Since bossy sophistication can always solve problems at work, Gucci’s team, after being dislocated without their boss, decided to adhere to authorial killer looks to fill the void. Gucci’s Fall 2023 collection was all about trenches. Interpreted through long, tailored gray coats, Bateman left his mark in the yellow-mustard runway room. Across the English Channel, Alexander McQueen’s Sarah Burton also opted for killing luxe, something her predecessor helped to define. From top-heavy structural suits to refined, classic trenches, Alexander McQueen Fall 2023 was filled with timeless, bold workwear staples. Besides the essential business markings — such as le smoking, ties, and overcoats — there were also some indicative nods to the Batemanesque: black leather boots with rigid zippers resembled cadaver bags, and the same is valid for The Peak black bags, which gave the true tenebrous vibe of a body pouch.
While some of the most esteemed brands’ creative heads felt the urge to deliver an elegant, sharp style in their expressive collections, it was little to no time until the inspiration took control of the minds and intellect of some colleagues. With the dominance so prominently clear, you could feel the splash of blood from across the Atlantic. Louis Gabriel Nouchi started things in basics: it was a casual menswear Fall 2023 show at Paris Fashion Week, where actor Lucas Bravo (Emily in Paris) was responsible for opening the runway of the American Psycho-inspired collection. The wealthy details were noticed, and so were the more temperate ones: here were traditional pieces of Bateman's day-to-day wardrobe, such as strict tailoring, trench coats, leather gloves, ties, and suits. Paris Fashion Week now had a busy killing boss in charge — so busy, in fact, that there wasn’t even time to clean the remnants of his victim (yet not busy enough to not serve sharp fashion).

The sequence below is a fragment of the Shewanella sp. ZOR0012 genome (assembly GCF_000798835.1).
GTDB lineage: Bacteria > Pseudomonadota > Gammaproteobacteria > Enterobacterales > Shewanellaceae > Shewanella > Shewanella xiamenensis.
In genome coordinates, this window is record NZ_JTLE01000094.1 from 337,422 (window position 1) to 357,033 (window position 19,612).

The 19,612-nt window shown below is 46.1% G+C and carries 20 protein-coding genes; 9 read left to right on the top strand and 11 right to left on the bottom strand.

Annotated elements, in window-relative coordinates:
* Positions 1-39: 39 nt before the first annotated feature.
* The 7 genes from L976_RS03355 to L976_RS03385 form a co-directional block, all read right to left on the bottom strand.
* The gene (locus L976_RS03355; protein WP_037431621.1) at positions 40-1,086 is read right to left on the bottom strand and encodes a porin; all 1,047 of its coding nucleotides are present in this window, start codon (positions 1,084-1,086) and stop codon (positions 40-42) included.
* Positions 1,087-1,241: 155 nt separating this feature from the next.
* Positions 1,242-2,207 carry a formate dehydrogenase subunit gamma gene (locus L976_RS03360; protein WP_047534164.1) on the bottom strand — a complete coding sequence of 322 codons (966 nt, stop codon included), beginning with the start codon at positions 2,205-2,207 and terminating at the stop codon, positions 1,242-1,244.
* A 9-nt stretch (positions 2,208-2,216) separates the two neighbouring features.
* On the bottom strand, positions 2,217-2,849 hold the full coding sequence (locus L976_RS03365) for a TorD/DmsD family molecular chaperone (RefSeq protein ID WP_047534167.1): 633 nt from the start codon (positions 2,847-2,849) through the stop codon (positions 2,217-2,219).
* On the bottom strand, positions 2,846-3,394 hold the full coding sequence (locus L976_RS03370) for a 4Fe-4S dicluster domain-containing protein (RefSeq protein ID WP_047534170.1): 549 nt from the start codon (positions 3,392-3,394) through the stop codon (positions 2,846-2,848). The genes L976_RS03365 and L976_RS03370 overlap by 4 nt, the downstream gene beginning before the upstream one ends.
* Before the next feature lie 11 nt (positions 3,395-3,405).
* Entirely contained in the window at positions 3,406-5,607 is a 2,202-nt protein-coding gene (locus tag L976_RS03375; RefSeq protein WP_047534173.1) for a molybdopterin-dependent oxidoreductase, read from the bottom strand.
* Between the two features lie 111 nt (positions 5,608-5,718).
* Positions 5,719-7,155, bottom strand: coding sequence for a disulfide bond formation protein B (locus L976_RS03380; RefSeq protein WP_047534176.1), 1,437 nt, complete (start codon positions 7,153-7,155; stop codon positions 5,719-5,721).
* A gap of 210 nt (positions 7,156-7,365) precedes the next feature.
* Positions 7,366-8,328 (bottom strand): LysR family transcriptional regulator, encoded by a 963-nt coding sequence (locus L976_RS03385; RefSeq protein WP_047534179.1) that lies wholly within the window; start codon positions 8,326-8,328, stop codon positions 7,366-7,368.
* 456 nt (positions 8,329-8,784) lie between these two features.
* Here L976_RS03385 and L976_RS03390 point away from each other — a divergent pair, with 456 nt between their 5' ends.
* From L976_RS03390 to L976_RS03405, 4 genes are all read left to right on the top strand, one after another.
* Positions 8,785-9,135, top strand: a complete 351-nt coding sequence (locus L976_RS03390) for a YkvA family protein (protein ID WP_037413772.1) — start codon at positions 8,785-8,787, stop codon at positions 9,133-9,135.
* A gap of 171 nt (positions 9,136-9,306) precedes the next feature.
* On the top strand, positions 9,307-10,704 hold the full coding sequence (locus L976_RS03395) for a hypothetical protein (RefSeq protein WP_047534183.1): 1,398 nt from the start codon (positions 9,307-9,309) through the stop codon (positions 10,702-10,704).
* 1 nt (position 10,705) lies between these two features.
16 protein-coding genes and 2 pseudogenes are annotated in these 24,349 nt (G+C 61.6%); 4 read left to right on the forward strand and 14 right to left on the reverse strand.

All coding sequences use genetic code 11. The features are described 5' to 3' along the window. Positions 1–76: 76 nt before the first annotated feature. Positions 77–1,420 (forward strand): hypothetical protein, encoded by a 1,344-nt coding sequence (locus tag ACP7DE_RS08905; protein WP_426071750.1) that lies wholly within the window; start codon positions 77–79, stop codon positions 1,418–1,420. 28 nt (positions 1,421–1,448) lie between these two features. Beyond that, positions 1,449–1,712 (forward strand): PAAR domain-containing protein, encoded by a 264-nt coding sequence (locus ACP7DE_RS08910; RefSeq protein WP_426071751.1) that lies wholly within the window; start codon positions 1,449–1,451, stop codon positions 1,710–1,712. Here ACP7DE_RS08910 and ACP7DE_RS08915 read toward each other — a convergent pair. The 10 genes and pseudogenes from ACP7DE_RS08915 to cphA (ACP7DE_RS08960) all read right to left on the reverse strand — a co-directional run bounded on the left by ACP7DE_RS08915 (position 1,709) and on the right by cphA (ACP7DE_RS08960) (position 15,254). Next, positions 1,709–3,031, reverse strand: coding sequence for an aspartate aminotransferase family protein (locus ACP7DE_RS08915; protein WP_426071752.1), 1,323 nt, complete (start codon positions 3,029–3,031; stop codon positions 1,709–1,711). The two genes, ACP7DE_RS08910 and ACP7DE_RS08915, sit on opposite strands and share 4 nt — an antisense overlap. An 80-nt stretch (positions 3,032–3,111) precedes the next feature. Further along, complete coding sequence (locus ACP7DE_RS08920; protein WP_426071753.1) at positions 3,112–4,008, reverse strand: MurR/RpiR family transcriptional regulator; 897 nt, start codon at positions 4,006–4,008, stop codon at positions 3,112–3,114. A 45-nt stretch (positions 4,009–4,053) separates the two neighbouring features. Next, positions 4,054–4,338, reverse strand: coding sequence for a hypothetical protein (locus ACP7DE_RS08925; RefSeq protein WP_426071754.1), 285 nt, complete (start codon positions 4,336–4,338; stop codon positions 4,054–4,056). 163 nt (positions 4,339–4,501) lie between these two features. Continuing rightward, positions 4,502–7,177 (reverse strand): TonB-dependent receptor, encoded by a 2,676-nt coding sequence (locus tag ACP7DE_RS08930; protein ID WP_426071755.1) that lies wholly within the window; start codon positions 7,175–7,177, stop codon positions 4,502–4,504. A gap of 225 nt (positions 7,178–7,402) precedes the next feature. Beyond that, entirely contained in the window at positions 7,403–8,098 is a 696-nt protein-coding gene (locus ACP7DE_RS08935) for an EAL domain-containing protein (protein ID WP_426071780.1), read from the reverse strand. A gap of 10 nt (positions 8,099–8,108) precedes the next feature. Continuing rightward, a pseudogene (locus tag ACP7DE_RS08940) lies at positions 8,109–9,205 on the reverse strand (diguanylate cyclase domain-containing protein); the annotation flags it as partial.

Spring 2024 Ready-to-Wear collections weren’t immune to the trend, either. The Row, Vetements, Khaite, and Luar’s collections managed to bring back Bateman style through the domination of trenches; at Alaïa, Pieter Mulier opted for latex. With safety and style knowledge, how to get away with murder looks have proved, yet again, that the brutally elegant side of Wall Street fashion deserves a reexamination.
However, it wasn't just creative directors who felt captivated by the Wall Street way of dressing. What was first noticed on runways emerged on the streets. For last year’s Halloween season, many girls embraced Christian Bale’s character look, sharing their cosplays of the character via social media and poxed with everyday pieces from the wardrobe. The celebutantes, on the other hand, chose a more polished take on Psycho. During The Times 100 Summit, Kim Kardashian appeared at the event wearing a Rick Owens SS23 Lido transparent leather blazer and matching Bolan bootcut transparent leather jeans. The similarity between Kardashian and Bateman was immediately spotted, with her walking the New York streets in a see-through combo worthy of getting away with murder. Meanwhile, actresses Jennifer Lawrence, Taylor Russell, and Elle Fanning honored Harron’s character style through timeless trench coats, Rhode’s founder, Hailey Bieber — either deciding to go fully Bateman in Saint Laurent Fall 2023 or just including some psycho-chic elements in her daily looks — declared that no matter the occasion, sophistication and extravaganza are always welcomed.
With celebrities reinforcing that psycho-chic is here to stay, catch this signal: it’s time to dig out our trenches, blazers, blood-splattered ties, and whatever else connects with our inner psycho. 🌀